Despite this handy system, NPCs almost immediately forget any wrongdoing once you leave their line of sight. Even if they attempt to follow you, closing a door in their face is often enough of a deterrent to throw them off your trail. It isn’t uncommon for AI in stealth games to act like pieces in a puzzle rather than real human beings, with strict patrolling patterns and routines you can easily track and exploit, but Alekhine’s Gun takes this to a whole new and often tragically comic level.
There were several instances when an enemy attempted to engage me in combat over my suspicious behavior and just as quickly dropped the matter when I ran in a room and closed the door. In one level, I stabbed a Nazi scientist to death in the center of a facility crawling with guards, who somehow took no notice. Only when I started to carry the body away did the alert meter slowly begin to build, as guards began to catch on to what I was doing, but once I dropped the body on the floor, the alert meter disappeared. The guards only cared about the supposedly very important and now definitely very dead scientist when I was actually in the act of dragging him off. And yet, in another level, I accidentally punched at the air while dressed as a hotel waiter, dropping a tray of wine in the process, and a restaurant full of goons in fedoras opened fire on me. Kill a scientist? No problem. Drop the wine? Party foul.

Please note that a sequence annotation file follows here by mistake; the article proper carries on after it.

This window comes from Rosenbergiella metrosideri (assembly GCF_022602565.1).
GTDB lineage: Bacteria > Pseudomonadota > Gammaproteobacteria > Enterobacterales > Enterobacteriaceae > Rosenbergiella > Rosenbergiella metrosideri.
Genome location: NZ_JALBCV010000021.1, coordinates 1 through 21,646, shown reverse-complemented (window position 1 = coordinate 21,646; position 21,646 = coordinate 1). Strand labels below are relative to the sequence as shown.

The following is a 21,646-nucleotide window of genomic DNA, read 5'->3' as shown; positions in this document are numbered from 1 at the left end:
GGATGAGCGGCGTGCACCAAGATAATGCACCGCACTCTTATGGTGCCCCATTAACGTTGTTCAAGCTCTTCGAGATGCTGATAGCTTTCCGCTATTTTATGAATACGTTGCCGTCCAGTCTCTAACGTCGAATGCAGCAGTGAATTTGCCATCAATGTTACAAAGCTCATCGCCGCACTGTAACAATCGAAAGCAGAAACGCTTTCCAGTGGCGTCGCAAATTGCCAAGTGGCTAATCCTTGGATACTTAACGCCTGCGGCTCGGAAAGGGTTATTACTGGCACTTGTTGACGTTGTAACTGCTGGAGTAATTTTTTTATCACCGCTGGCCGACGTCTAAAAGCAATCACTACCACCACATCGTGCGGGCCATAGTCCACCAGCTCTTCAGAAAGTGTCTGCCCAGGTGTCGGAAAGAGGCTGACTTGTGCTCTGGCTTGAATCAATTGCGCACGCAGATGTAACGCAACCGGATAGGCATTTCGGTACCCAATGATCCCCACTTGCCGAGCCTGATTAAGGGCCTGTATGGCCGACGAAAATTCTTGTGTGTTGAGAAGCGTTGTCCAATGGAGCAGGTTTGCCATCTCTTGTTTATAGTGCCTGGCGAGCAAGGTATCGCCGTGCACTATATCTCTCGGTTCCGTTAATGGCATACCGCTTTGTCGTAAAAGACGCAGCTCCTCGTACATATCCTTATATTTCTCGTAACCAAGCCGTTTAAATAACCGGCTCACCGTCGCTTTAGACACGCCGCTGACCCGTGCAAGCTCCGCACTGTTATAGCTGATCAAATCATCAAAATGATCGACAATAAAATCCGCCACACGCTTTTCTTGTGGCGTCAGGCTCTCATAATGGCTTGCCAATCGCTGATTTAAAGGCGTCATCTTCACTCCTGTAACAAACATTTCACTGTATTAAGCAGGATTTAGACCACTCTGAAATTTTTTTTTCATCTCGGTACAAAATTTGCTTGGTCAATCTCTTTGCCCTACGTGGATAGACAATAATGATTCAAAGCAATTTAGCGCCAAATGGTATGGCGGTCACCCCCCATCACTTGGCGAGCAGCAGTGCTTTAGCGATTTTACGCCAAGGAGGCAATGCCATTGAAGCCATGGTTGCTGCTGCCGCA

Defying the Laws of Physics
Usually, they’re oblivious. But in the cases where they’re not, wonky physics allow you to get away with even more, including failed assassination attempts going completely unpunished. Circling around a guard with a rag of chloroform doesn’t have to be a stealthy affair when they’ll just as easily rotate in place, gun drawn, trying to get a hit on you as you whip around their peripheral. Weird collision made literally pushing NPCs around as I snuck by them a common strategy, and I was definitely saved on more than one occasion by a door that smoothly clipped through bodies – both alive and dead – as I shut it in another NPC’s face.
It’s not that it’s too easy to exploit Alekhine’s Gun’s AI and physics – it’s that it’s difficult not to. I actually found myself having some mild fun pushing these boundaries to their limits, seeing just how broken this game really is, but these moments weren’t nearly fun or funny enough to make up for the truly frustrating ones that dominated the rest of my experience.
Then there are the bugs.
Clumsy, unresponsive controls are to blame for a lot of Alekhine’s Gun’s unpleasantness. For example, you can’t scroll through your weapons while moving, turning smooth assassination attempts into ungraceful affairs of jerky, halting movements. Using keyboard shortcuts or just switching out for a gamepad aren’t great options either, because slow response times and stiff animations give everything from movement to combat an uncomfortably heavy quality in either case.
Then there are the bugs. In my roughly 12 hours with Alekhine’s Gun, I encountered glitchy shadows, got stuck behind a bookshelf, boarded a magical elevator with disappearing doors, fell halfway into the ground, fell completely out of the map, and had to restart because of constant crashes. That includes one that occurred every time I quit out, which would also freeze my PC in the process.